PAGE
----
This end of year post isn’t quite the same as what I’ve done in previous years but it’s been a weird year and I wouldn’t be surprised if I’m experiencing some form of burnout. I have a few plans but honestly, I have no idea what the next period of my life looks like and that’s scary. I hate how my life goes on hold whenever I change medications and I feel more than a bit lost right now. All I can do is wait and see and after all these years, there’s very little I hate more.
Category: adhd, anxiety, autism, covid-19 pandemic, death, depression, emotions, family, heds, medication, mental health, music, treatment, university, writing Tagged: 2021, 2021 in review, adhd, adhd medication, antidepressants, anxiety, asd, autism, autism spectrum disorder, autistic, autistic adult, bupropion, chronic fatigue, chronic pain, coronavirus, covid-19, depression, eds, ehlers danlos syndrome, emotions, family, graduation, grief, health, heds, hypermobile ehlers danlos syndrome, masters, masters degree, masters degree in songwriting, masters degree year two, medication, mental health, mental illness, migraines, pandemic, pandemic 2020, reflecting, reflection, songwriter, songwriting, stress, xaggitin, xaggitin xl
Posted on June 5, 2021
So often in my life it seems, medical stuff is like waiting for a bus: weeks or months go by and then suddenly a whole slew of them show up. And that’s certainly been true of the last few months. Just as the final module of my Masters was starting, I was hit by a series of awful migraines, suffered with terrible tooth pain, and spent twenty four hours hooked up to a blood pressure monitor, a test ordered by a neurology unit in London. So it’s been a pretty hectic time…
At the time of writing this, I’ve lost approximately half of the last forty days to migraines.
I’ve had migraines before – maybe a handful a year, depending on my stress levels and the medication I’m taking – but they usually only last for a day or so before fading away. They’re not pleasant but they weren’t seriously impacting my life. But then I had one that lasted roughly four days and I ended up in A&E because, having fairly recently had the Astra Zeneca vaccine, my doctor was worried about the extremely rare side effect of a blood clot. I was sure it was a migraine but agreed to go and after most of the day there, I was released; the doctor agreed that it was most likely a bad migraine but told me to come back if it didn’t go away. And after another day or so, it did. While I was somewhat irritated about losing a day that should’ve been spent working on my end of semester assessment (despite the pain, I was pushing myself to work on it as I could, in the moments where the painkillers actually worked – I think that’s mainly why it went on so long personally), I am really grateful to all of the hospital staff. They were all great – warm, considerate, and personable – despite the somewhat alarming COVID precautions everywhere that weren’t exactly great for my anxiety. But they were really kind and gentle with me throughout my visit, making the whole experience a lot easier than it could’ve been.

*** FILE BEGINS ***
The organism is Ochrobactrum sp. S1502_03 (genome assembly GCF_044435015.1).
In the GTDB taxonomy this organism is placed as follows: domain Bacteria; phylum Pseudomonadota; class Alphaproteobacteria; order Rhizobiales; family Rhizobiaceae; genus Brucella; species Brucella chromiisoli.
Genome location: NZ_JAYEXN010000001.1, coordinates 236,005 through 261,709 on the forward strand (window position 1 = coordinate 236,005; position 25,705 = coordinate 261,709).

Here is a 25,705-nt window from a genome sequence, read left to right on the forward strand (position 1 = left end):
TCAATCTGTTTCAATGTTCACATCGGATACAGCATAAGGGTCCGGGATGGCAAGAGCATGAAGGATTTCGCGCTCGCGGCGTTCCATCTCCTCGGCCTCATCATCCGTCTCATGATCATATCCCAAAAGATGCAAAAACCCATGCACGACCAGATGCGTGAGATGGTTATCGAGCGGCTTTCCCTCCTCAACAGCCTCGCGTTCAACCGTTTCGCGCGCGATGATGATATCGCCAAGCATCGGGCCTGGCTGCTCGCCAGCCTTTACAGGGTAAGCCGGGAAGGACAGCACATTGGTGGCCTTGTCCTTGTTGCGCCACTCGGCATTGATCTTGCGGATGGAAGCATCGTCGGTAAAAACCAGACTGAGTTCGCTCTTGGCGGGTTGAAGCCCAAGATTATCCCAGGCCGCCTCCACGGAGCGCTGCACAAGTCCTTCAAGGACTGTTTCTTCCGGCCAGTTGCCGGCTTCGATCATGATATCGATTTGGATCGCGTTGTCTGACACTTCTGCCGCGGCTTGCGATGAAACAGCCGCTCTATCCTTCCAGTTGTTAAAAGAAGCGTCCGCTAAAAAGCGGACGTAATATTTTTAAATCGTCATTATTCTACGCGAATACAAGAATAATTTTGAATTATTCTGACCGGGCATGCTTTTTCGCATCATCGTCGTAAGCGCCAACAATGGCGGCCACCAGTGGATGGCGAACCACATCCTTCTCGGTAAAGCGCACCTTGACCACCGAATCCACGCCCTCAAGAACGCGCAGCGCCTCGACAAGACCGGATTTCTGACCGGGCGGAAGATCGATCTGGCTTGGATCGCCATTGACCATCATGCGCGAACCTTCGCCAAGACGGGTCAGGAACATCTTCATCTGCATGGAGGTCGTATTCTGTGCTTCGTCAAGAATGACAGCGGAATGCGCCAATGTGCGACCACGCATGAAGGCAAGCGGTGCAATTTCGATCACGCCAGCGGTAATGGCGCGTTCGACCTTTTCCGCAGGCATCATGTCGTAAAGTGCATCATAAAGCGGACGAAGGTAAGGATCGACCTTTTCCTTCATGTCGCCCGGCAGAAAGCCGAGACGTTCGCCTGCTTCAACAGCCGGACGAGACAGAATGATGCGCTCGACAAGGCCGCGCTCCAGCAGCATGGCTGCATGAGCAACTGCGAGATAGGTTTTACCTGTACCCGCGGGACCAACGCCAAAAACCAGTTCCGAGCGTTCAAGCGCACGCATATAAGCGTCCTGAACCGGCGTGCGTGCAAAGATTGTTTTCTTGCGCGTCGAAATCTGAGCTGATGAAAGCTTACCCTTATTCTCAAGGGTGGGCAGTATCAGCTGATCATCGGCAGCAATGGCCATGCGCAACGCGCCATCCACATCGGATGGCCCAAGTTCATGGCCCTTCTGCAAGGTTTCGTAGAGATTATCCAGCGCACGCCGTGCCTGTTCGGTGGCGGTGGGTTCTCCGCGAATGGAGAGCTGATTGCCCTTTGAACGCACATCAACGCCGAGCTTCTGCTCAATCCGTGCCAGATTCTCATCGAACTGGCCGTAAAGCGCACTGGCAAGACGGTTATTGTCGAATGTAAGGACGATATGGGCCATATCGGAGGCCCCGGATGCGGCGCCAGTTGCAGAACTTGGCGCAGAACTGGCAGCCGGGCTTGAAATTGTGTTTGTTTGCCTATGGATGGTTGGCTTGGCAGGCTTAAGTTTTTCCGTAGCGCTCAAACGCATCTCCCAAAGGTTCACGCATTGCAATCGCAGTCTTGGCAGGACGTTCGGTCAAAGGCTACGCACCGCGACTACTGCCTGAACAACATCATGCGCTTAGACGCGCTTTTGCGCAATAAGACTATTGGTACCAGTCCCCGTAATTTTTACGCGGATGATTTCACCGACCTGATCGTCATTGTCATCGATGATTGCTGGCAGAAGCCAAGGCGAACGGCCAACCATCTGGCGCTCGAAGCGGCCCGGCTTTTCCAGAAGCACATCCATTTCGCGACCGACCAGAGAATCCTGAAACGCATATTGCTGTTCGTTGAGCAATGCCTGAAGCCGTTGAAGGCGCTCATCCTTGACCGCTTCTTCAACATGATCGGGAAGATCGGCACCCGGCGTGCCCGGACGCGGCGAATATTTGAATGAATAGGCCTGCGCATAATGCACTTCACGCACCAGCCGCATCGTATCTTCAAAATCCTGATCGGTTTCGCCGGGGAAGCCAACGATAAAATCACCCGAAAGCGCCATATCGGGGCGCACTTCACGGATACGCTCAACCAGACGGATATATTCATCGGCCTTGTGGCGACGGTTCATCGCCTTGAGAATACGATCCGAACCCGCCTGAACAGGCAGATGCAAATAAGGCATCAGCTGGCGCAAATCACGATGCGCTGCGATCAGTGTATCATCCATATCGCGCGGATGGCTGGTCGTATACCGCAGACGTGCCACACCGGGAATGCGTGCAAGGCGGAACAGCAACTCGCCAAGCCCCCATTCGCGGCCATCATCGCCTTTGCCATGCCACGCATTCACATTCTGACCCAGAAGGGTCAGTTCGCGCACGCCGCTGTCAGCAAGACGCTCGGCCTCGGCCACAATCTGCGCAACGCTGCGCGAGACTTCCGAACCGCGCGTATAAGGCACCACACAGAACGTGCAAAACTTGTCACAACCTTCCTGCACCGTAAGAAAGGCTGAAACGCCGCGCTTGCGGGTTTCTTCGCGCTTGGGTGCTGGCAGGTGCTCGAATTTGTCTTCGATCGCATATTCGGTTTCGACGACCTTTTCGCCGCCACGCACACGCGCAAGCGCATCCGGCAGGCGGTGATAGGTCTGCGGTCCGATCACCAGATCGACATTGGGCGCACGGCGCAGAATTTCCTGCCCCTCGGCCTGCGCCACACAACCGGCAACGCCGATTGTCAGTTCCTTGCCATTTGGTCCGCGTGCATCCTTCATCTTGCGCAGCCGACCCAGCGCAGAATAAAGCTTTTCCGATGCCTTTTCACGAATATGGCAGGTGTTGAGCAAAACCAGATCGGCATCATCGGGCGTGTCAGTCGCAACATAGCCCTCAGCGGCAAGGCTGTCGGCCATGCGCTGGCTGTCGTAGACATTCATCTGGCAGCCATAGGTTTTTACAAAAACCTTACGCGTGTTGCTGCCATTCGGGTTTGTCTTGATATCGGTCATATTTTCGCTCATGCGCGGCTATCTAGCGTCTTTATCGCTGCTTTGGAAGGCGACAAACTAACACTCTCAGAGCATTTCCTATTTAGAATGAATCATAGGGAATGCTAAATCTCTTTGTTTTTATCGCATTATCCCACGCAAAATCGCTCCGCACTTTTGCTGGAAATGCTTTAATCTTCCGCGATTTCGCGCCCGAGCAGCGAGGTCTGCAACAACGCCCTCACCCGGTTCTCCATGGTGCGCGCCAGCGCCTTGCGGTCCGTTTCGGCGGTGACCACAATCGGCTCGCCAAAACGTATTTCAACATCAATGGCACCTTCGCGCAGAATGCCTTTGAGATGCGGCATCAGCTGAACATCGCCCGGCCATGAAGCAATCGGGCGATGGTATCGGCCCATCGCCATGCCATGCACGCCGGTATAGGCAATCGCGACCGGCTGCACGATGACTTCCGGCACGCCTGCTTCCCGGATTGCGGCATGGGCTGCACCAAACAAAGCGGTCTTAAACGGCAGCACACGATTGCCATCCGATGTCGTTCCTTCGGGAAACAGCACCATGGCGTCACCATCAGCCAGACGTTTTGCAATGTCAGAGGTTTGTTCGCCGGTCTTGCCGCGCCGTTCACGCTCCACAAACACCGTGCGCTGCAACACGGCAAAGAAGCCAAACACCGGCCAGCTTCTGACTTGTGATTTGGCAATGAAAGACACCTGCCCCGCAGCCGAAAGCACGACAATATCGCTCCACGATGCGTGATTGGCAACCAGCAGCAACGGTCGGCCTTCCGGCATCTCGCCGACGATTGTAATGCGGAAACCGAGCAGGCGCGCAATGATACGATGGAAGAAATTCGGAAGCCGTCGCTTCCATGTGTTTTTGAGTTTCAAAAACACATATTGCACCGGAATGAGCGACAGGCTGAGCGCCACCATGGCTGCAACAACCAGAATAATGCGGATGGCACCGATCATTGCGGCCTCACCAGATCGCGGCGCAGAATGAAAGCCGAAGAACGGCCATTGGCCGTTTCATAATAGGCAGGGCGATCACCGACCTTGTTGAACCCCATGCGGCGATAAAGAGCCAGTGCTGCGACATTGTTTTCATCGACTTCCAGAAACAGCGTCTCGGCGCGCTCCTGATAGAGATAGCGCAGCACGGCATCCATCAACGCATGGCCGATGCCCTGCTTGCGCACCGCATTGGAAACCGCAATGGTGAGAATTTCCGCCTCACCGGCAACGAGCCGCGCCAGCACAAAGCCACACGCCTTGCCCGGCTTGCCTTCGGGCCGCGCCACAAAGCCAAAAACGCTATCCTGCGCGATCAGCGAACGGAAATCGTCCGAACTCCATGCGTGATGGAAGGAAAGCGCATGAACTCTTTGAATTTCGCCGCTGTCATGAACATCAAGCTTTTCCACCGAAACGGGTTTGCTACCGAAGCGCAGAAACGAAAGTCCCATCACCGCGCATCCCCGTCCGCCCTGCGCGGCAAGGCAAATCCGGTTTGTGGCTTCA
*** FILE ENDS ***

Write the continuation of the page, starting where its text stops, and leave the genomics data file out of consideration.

I’d thought that that was it. But then, again and again, I was hit by migraine after migraine, all lasting unusually long periods of time (for me, at least). They were averaging out at about six days each time, sometimes more. That was extremely stressful, bearing in mind that I’m at the beginning of the homestretch of my Masters with this final module accounting for 60% of my final grade, and I was utterly miserable from the pain. I was also so light sensitive; at one point, even the darkest room in the house felt too bright and I dissolved onto the floor in tears, which only hurt my head more. It was awful. That was the first time we called 111 and they called paramedics. That time they determined it was, again, a severe migraine and recommended two other pain medications to try in the hope that they’d be more effective than Nurofen.
A couple of migraines later, with minimal help from the new painkillers, I had another really bad one, which had us calling 111 and they sent paramedics (both such lovely guys who fell in love with the cats and talked musicals with me while they did their tests). This migraine was slightly different: it had all of my normal migraine symptoms but I also had this almost blinding pain at the front and right side of my face. They thought it was probably a migraine but suggested talking to my doctor about having a CAT scan and/or whether there was something going on with my cranial nerves. They also had some practical, experience based advice around pain relief (one of them had personal experience with severe migraines). They said they could escort us to the hospital on the off chance that a doctor would do a CAT scan but did acknowledge that they might just take blood and keep me there while it was checked again, like my previous visit to A&E. So we chose the second option: Mum was going to go out and get the new medication option and call my GP ASAP.